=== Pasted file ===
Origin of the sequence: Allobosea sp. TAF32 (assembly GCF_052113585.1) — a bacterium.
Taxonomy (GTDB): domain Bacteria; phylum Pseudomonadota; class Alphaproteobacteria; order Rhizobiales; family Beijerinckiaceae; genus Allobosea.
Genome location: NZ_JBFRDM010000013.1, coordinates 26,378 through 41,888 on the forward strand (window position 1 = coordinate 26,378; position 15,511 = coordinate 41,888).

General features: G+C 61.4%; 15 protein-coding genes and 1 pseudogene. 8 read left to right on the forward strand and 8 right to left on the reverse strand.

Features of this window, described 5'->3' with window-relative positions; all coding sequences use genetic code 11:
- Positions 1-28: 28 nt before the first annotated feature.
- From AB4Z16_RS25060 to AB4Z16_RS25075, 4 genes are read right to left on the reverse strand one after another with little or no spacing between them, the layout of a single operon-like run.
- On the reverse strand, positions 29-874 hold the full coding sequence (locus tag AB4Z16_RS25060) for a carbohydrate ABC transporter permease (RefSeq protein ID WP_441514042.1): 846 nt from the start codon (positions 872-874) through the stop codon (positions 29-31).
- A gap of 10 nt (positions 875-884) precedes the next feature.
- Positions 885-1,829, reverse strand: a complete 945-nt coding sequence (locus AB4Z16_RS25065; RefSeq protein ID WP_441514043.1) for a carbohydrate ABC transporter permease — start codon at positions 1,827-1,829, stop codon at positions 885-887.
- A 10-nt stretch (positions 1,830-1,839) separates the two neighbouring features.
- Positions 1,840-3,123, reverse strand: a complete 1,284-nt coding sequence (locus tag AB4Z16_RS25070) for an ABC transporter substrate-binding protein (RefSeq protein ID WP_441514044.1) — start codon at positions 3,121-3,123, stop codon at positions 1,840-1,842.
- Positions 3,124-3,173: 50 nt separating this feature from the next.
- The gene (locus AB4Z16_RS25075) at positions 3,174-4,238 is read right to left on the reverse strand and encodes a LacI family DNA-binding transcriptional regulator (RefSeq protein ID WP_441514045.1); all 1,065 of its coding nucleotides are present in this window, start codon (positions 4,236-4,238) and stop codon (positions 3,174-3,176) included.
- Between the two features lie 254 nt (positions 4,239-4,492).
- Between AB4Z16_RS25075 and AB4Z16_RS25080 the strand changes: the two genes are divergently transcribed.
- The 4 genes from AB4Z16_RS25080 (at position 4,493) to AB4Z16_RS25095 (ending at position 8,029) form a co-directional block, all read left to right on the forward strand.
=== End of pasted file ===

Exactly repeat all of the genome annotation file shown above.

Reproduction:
Origin of the sequence: Allobosea sp. TAF32 (assembly GCF_052113585.1) — a bacterium.
Taxonomy (GTDB): domain Bacteria; phylum Pseudomonadota; class Alphaproteobacteria; order Rhizobiales; family Beijerinckiaceae; genus Allobosea.
Genome location: NZ_JBFRDM010000013.1, coordinates 26,378 through 41,888 on the forward strand (window position 1 = coordinate 26,378; position 15,511 = coordinate 41,888).

General features: G+C 61.4%; 15 protein-coding genes and 1 pseudogene. 8 read left to right on the forward strand and 8 right to left on the reverse strand.

Features of this window, described 5'->3' with window-relative positions; all coding sequences use genetic code 11:
- Positions 1-28: 28 nt before the first annotated feature.
- From AB4Z16_RS25060 to AB4Z16_RS25075, 4 genes are read right to left on the reverse strand one after another with little or no spacing between them, the layout of a single operon-like run.
- On the reverse strand, positions 29-874 hold the full coding sequence (locus tag AB4Z16_RS25060) for a carbohydrate ABC transporter permease (RefSeq protein ID WP_441514042.1): 846 nt from the start codon (positions 872-874) through the stop codon (positions 29-31).
- A gap of 10 nt (positions 875-884) precedes the next feature.
- Positions 885-1,829, reverse strand: a complete 945-nt coding sequence (locus AB4Z16_RS25065; RefSeq protein ID WP_441514043.1) for a carbohydrate ABC transporter permease — start codon at positions 1,827-1,829, stop codon at positions 885-887.
- A 10-nt stretch (positions 1,830-1,839) separates the two neighbouring features.
- Positions 1,840-3,123, reverse strand: a complete 1,284-nt coding sequence (locus tag AB4Z16_RS25070) for an ABC transporter substrate-binding protein (RefSeq protein ID WP_441514044.1) — start codon at positions 3,121-3,123, stop codon at positions 1,840-1,842.
- Positions 3,124-3,173: 50 nt separating this feature from the next.
- The gene (locus AB4Z16_RS25075) at positions 3,174-4,238 is read right to left on the reverse strand and encodes a LacI family DNA-binding transcriptional regulator (RefSeq protein ID WP_441514045.1); all 1,065 of its coding nucleotides are present in this window, start codon (positions 4,236-4,238) and stop codon (positions 3,174-3,176) included.
- Between the two features lie 254 nt (positions 4,239-4,492).
- Between AB4Z16_RS25075 and AB4Z16_RS25080 the strand changes: the two genes are divergently transcribed.
- The 4 genes from AB4Z16_RS25080 (at position 4,493) to AB4Z16_RS25095 (ending at position 8,029) form a co-directional block, all read left to right on the forward strand.